While reports surfaced during the trial that Nicole had allegedly lived life in the fast lane—taking part in drug- and alcohol-fueled parties—“she was actually a homebody,” says Tanya. “She loved hanging out with the kids, playing and swimming with them. She was a hands-on mom.” Nicole, says Tanya, delighted in baking cookies for the kids, making her own invitations for their birthday parties and whipping up holiday feasts for the family.

After preparing a big dinner, “there would be flour everywhere, in her hair and on her face. Then she would put on a pair of jeans and a casual top and she would look hot. Nicole was always in T-shirts, jeans, flip-flops or shorts.” As a reminder of who Nicole really was, Tanya says, “I buried her with lip gloss and a pack of gum.”

Reliving the case is also difficult for Kris Jenner, who, years before her “Keeping Up with the Kardashians” fame, spent much of her marriage to Robert Kardashian with O.J. and Nicole. She was planning to meet Nicole for lunch the day after the murder. “I went to bed one night and I woke up the next morning and my entire universe had changed,” she says. “They were two of the best friends I ever had in my entire life.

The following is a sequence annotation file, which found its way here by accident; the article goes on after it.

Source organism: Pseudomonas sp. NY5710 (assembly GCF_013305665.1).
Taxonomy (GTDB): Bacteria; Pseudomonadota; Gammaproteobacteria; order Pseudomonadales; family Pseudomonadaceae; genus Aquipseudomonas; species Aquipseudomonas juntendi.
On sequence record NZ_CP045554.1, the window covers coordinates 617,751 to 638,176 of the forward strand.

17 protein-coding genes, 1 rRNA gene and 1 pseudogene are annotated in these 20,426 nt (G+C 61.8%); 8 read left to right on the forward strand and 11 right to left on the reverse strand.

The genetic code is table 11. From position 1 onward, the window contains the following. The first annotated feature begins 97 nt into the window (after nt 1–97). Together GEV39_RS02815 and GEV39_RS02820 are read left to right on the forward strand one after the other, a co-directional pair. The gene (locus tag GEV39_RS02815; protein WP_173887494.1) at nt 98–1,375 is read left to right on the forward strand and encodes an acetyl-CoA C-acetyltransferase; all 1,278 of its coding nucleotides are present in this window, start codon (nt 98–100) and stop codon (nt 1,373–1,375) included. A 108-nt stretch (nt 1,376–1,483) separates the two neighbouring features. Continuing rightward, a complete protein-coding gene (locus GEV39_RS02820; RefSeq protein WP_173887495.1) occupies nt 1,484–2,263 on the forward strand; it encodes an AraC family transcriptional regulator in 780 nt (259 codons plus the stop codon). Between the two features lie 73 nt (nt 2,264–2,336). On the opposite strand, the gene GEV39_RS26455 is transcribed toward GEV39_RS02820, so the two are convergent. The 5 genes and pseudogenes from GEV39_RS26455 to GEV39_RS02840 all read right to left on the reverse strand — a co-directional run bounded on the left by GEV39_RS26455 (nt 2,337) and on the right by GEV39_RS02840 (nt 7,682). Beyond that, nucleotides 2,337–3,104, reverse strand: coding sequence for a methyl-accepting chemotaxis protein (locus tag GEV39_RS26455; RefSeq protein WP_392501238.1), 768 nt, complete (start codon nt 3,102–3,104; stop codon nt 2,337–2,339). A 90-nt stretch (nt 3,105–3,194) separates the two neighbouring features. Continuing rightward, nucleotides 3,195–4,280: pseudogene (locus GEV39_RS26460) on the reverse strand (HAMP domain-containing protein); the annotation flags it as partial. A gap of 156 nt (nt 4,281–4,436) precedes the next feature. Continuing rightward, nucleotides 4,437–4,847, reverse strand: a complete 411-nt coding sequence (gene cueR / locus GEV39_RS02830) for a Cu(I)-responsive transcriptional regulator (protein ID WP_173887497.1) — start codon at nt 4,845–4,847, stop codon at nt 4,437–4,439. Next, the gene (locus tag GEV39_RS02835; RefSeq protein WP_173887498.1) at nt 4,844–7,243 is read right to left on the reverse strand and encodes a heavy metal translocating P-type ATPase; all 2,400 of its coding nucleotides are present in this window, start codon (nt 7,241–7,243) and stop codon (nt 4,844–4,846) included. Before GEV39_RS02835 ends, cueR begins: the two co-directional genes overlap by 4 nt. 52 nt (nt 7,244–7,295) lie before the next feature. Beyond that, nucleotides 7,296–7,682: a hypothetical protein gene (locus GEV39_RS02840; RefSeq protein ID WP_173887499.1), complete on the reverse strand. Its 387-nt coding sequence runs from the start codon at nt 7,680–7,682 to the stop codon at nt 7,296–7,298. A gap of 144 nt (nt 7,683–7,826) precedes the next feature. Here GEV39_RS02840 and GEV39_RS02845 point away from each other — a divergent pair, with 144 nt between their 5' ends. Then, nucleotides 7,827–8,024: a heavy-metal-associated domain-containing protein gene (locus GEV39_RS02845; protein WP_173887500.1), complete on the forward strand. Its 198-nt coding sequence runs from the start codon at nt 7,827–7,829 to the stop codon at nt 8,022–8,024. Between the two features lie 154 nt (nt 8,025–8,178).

They were my family.” O.J., she says, “was like my big brother,” and Nicole had supported her through a devastating miscarriage before her pregnancy with daughter Kendall, whose middle name is Nicole in her honor. “She gave me all her maternity clothes,” Kris says. “It was so sweet. I wore them during the trial. That gave me strength.”

<p>Taylor Hill/FilmMagic; Ron Galella Collection via Getty Images</p>

Taylor Hill/FilmMagic; Ron Galella Collection via Getty Images

Jenner says she was shocked to learn of the abuse Nicole had suffered (“She kept it from us,” she says), and losing her friend in “such an extremely horrific, violent way” was devastating. Having her ex defend the man she believes killed Nicole made the situation even more surreal. “It was excruciating,” she says. “I just wanted it to be over so we could all try to pick up the pieces and move past the anger and the grief and the sadness. It was such a hard dark time for everyone.”